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Will Egypt and Turkey embark on reconciliation efforts?

After reconciliation with Russia and Israel, can Turkey and Egypt see an end to the three years of diplomatic tension?

Passant Darwish , Monday 11 Jul 2016
Turkish President Recep Tayyip Erdogan and Egyptian President Abdel Fattah al-Sisi
Turkish President Recep Tayyip Erdogan (L) and Egyptian President Abdel Fattah El-Sisi (R)
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"Turkey has not yet taken any steps on normalising relations with Egypt, but would like to restore ties," Turkish Deputy Prime Minister Numan Kurtulmus said in a press conference on Monday.

The relationship between the two countries deteriorated after the 2013 ouster of Egypt’s Islamist president Mohamed Morsi, a close ally of Turkish President Recep Tayyip Erdogan's Justice and Development Party (AKP).

Erdogan has repeatedly slammed Morsi's removal, which followed mass street protests, as a military coup.

Following Turkey's successful reconciliation with both Russia and Israel, talks of a respite from the three years of tensions between Egypt and Turkey have dominated both countries' media, with opponents and supporters commenting on the move.

Possibility of reconciliation

Last week, the AKP's Deputy Chairman for Economic Affairs Saban Disli said that Turkey is planning on sending a group of delegates to Egypt in an attempt to patch up relations between the two countries.

However, later in the same week, the AKP's Human Rights Deputy Chairman Yasin Aktay was quoted by Turkish media as saying, "it is not possible for Turkey to have a normal relationship with Egypt as long as grave human rights violations keep happening there.”

Egypt's foreign affairs ministry remains tight-lipped regarding any possible visit from a Turkish delegation.

However, Egyptian MP Mostafa Bakry told Mehwar TV channel last week that three conditions have to be met before a Turkish delegation can visit Cairo and talks of reconciliation are opened.

The conditions are for Turkey to "acknowledge and apologise for all of its crimes against Egypt and its security," to "handover to Egypt the wanted terrorist criminals and inciters," and to shut down TV channels that criticise Egypt's government.

Following Morsi's ouster, Turkey opened its doors to fleeing Muslim Brotherhood members after a crackdown on the group by Egyptian authorities.

Many Brotherhood figures in Turkey are wanted by Egypt on criminal charges, while others have already been sentenced in absentia to jail terms and death sentences.

Turkey has also hosted and broadcasted several TV channels critical of Egypt's regime, turning a deaf ear to Egypt's repeated requests to shut them down.

"The ball is in Turkey's court [for reconciliation]," Bakry concluded.

Political analyst Ahmed Youssef Ahmed told Ahram Online that even though Turkey took steps to improve its foreign relations, he is not sure this direction "crystallised in regards to Egypt specifically."

He says there is no "apparent strong initiative from the Turkish side for normalising relations with Egypt."

He argues that Turkey sustained "heavy losses" after cutting ties with Russia, and the "consequences of severing its ties with Israel [in 2010] could also be felt," but not so much with cutting off Egypt.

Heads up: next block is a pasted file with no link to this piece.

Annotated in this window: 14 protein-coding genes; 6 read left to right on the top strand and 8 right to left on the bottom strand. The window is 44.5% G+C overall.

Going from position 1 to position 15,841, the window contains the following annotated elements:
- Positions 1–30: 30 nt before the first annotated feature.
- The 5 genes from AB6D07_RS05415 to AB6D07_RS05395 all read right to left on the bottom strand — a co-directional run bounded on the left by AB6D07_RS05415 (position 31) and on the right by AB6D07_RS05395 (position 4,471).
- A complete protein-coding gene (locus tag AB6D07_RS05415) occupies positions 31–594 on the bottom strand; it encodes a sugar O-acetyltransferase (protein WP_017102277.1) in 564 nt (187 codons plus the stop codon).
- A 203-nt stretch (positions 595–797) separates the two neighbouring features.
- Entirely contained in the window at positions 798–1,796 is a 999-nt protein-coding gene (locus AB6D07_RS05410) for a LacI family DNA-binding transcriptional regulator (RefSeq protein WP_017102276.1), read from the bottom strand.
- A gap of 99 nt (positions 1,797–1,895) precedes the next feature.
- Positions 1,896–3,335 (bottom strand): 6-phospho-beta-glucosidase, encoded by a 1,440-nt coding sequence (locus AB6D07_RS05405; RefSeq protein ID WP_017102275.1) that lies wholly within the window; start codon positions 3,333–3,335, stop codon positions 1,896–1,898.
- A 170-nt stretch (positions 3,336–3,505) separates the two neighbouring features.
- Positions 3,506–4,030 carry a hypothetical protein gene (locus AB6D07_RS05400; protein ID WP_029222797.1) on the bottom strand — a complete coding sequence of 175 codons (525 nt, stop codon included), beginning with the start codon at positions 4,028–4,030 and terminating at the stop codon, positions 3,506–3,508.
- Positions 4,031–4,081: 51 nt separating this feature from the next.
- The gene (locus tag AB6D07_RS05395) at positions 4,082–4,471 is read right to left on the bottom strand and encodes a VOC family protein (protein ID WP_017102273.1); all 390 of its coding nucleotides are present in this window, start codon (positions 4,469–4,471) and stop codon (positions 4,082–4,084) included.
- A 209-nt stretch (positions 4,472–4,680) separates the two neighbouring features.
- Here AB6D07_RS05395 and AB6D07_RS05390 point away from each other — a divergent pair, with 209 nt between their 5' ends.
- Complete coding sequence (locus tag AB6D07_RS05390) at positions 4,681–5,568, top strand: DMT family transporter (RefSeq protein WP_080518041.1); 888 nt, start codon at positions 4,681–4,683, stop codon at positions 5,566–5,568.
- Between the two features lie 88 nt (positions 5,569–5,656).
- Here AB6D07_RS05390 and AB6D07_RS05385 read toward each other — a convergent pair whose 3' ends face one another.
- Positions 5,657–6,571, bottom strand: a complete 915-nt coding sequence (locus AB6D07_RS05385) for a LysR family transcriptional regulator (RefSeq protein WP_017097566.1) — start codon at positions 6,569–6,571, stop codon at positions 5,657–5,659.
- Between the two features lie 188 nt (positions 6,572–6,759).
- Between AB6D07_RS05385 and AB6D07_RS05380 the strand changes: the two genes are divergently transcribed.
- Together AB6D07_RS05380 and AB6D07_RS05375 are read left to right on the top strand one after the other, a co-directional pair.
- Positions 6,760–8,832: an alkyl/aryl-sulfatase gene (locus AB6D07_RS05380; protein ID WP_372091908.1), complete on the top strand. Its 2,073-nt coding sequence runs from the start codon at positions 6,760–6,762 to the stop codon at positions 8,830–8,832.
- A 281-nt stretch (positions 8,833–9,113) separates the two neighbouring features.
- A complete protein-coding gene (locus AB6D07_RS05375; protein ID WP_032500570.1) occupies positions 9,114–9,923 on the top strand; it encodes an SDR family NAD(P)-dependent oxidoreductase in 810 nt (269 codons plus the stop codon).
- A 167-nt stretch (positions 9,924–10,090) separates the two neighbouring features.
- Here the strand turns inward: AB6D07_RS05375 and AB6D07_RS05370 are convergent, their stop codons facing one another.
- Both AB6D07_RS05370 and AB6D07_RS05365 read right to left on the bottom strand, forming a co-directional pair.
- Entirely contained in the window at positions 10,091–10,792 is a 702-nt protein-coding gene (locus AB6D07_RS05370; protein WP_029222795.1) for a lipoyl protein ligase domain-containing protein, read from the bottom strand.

"Turkey has to completely stop its policy of embracing the Muslim Brotherhood and providing them with a political and media platform," Ahmed stated.

Tit for tat

Since July 2013, Erdogan has repeatedly criticised Egypt's leadership and domestic policies, while pro-government media in Egypt has heavily criticised Erdogan's policy towards the country.

However, Egypt's President Abdel-Fattah El-Sisi, who has been known to warn of foreign schemes against the country from "evil people," has remained diplomatic in not directly naming or criticising Turkey.

The pattern of back and forth statements between the two countries mainly revolves around Turkey criticising Egyptian policies and domestic affairs, and Egypt firing back that Turkey should mind its own internal issues.

On 5 July, Erdogan answered a media question on whether Ankara would pursue reconciliation with Egypt by vaguely saying that "steps taken [towards reconciliation] with Russia and Israel are different."

Erdogan stressed that Turkey "does not have any problem with the Egyptian people; the problem in Egypt is with its administration, in particular a problem with its leader," Anadolu news agency reported in Arabic.

In a matter of hours, the Egyptian foreign ministry said it already has "reservations on dealing with the Turkish leadership, which is adamant on adopting blundering regional polices."

The ministry stressed that Egypt's leadership was selected in a "free, democratic poll," adding that the "starting point of establishing a normal relationship between countries is respecting the will of the people."

Egypt has, however, reacted amicably to friendly statements coming from Turkey.

On 28 June, Egypt's foreign ministry welcomed a statement by Turkish Prime Minister Binali Yıldırım that there "is no obstacle in the way of better commercial and economic ties with Egypt and Turkey is ready to enter a new phase."

However, the ministry also noted the "contradicting statements from inside Turkey" that reflect a desire to improve relationships while at the same time not acknowledging Egypt's current regime.

Whether or not Egypt and Turkey are truly moving towards reconciliation, the upcoming weeks will be the indicator.

Meanwhile, political analyst Ahmed suggests that "Egypt should not do anything until it is clear that Turkey is taking genuine steps towards changing its policy towards Egypt."

"The ball is in Turkey's court, really," he concluded. 

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